Sunday, May 6, 2007

Michael's First Post/Initial Reactions

After reading ‘Blogs as Virtual Communities’, I agree that the psychological sense of community (and all it entails, eg, belonging, identifying, influence, support, emotional connection) is more important than the idea of a virtual settlement. And I agree that there are many definitions of community and they can be stretched to either prove or disprove blogs as virtual communities (as proven in article). Ultimately, scholarship seems to be in its infant stage on blogs, and I say we don’t hold too tightly to any conclusions like certain individual blogs not being settlements or self-sustaining.

The ‘Women and Children Last’ essay proves that blogs are a part of our patriarchal, hierarchical community as a whole.

In the other readings, I found the emphasis on writing the most interesting. How Rebecca Blood states that bloggers must confront their thoughts and opinions everyday and in so doing will become more confidant writers; they will be more able to articulate themselves. And in the ‘New kids on the blog’ article, it opens with how “the blogging phenomenon produced some of today’s most innovative and engaging writing.”

I don’t know if it’s necessarily true, but I don’t like the ‘one common theme’ of blogs stated in the New Kids, article: that they are all about the blogger’s ego. And can be described as “the most banal wash-up of aimless lives” by more original bloggers. I think people who don’t blog (myself included) have that sense about bloggers, but the blogging spectrum is better explained by Mena Trott. That is, at the two ends are the pundits and diarists, in the middle are the egoists.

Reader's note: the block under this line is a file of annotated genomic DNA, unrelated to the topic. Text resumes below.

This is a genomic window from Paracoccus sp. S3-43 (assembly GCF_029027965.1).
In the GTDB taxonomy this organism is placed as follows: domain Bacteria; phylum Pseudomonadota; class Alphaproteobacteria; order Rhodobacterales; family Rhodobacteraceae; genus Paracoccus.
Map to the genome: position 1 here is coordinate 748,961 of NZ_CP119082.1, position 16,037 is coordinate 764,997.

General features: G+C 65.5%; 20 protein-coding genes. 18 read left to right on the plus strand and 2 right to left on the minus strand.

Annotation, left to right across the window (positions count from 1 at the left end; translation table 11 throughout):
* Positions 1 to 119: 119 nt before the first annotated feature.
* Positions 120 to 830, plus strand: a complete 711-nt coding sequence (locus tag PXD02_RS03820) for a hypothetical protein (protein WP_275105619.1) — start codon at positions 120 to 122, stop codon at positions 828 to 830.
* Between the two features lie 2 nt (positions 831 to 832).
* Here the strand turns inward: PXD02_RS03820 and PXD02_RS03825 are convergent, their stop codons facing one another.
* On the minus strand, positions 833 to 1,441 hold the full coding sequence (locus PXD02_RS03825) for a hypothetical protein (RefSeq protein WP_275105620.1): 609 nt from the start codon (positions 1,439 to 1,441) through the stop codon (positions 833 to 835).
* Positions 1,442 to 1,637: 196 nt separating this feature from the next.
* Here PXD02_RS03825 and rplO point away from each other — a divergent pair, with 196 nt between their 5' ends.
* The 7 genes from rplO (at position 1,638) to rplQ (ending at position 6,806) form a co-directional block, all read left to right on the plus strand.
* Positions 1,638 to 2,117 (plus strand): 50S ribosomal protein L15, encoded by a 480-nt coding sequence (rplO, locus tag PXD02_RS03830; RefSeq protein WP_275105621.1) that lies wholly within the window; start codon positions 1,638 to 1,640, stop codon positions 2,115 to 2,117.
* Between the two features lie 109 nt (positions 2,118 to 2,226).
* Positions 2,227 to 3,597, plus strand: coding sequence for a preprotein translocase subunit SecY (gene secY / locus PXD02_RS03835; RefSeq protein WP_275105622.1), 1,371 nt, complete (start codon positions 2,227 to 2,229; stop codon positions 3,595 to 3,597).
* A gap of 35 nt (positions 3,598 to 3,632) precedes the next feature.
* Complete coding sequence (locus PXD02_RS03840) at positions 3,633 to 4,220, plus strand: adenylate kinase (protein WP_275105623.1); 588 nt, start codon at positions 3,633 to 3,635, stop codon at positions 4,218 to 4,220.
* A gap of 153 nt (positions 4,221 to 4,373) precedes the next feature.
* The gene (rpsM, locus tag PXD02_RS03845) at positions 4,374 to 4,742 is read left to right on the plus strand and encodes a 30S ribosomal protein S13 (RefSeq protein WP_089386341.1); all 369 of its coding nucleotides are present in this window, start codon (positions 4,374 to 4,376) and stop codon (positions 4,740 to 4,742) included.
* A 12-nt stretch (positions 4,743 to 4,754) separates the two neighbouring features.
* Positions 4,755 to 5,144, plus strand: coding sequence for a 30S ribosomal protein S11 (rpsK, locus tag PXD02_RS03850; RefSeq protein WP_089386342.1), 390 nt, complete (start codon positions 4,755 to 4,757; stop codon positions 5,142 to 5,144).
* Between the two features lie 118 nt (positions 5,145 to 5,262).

As far as all the emphasis on individualism and egoism, I think the most revealing comment was Tony Pierce’s rule: “dont be afraid if you think something has been said before. it has. and better. big whoop. say it anyway using your own words as honestly as you can. just let it out.” Proving that our words and thoughts should not be thought to be as individual as most of us think (we owe most of them to our communities), but after first realizing this, our words and thoughts should be cultivated and articulated as honestly as possible. And blogs seem to be as good of a place to do this as any.

My favorite quote from the readings: Tony Pierce’s “linking is what separates bloggers from apes.”

My favorite concept from the readings: seizing the media from corporations and the state and giving it to the public, as stated on

1 comment:

Lauren Clyne said...

As a nonblogger I started to question my perception about bloggers as well. I think that if you had asked me at age 15 I would have instantly seen bloggers as "emo," but the blogosphere has really opened itself to a variety of authors.